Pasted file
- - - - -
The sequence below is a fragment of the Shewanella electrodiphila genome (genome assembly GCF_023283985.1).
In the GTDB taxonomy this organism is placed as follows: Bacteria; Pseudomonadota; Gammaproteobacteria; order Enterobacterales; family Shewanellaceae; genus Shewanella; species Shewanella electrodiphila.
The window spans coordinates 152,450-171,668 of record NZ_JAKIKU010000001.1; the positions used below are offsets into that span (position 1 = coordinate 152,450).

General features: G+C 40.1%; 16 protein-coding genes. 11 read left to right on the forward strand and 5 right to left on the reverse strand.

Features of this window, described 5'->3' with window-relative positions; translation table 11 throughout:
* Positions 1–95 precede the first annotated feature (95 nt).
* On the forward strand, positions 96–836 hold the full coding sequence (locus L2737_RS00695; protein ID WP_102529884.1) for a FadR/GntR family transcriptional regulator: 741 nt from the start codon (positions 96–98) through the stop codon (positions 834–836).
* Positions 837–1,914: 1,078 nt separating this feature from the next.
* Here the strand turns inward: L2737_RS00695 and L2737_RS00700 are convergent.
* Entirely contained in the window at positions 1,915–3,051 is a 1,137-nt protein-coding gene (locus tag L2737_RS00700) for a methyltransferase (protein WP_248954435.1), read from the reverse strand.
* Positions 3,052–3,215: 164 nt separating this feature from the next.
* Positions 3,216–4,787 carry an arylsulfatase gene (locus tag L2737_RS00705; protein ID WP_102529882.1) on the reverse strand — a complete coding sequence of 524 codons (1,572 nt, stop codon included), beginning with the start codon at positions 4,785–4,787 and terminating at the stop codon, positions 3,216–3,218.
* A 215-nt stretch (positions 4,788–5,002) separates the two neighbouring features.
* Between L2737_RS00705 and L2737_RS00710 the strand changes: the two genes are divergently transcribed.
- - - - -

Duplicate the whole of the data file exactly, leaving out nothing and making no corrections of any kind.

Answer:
The sequence below is a fragment of the Shewanella electrodiphila genome (genome assembly GCF_023283985.1).
In the GTDB taxonomy this organism is placed as follows: Bacteria; Pseudomonadota; Gammaproteobacteria; order Enterobacterales; family Shewanellaceae; genus Shewanella; species Shewanella electrodiphila.
The window spans coordinates 152,450-171,668 of record NZ_JAKIKU010000001.1; the positions used below are offsets into that span (position 1 = coordinate 152,450).

General features: G+C 40.1%; 16 protein-coding genes. 11 read left to right on the forward strand and 5 right to left on the reverse strand.

Features of this window, described 5'->3' with window-relative positions; translation table 11 throughout:
* Positions 1–95 precede the first annotated feature (95 nt).
* On the forward strand, positions 96–836 hold the full coding sequence (locus L2737_RS00695; protein ID WP_102529884.1) for a FadR/GntR family transcriptional regulator: 741 nt from the start codon (positions 96–98) through the stop codon (positions 834–836).
* Positions 837–1,914: 1,078 nt separating this feature from the next.
* Here the strand turns inward: L2737_RS00695 and L2737_RS00700 are convergent.
* Entirely contained in the window at positions 1,915–3,051 is a 1,137-nt protein-coding gene (locus tag L2737_RS00700) for a methyltransferase (protein WP_248954435.1), read from the reverse strand.
* Positions 3,052–3,215: 164 nt separating this feature from the next.
* Positions 3,216–4,787 carry an arylsulfatase gene (locus tag L2737_RS00705; protein ID WP_102529882.1) on the reverse strand — a complete coding sequence of 524 codons (1,572 nt, stop codon included), beginning with the start codon at positions 4,785–4,787 and terminating at the stop codon, positions 3,216–3,218.
* A 215-nt stretch (positions 4,788–5,002) separates the two neighbouring features.
* Between L2737_RS00705 and L2737_RS00710 the strand changes: the two genes are divergently transcribed.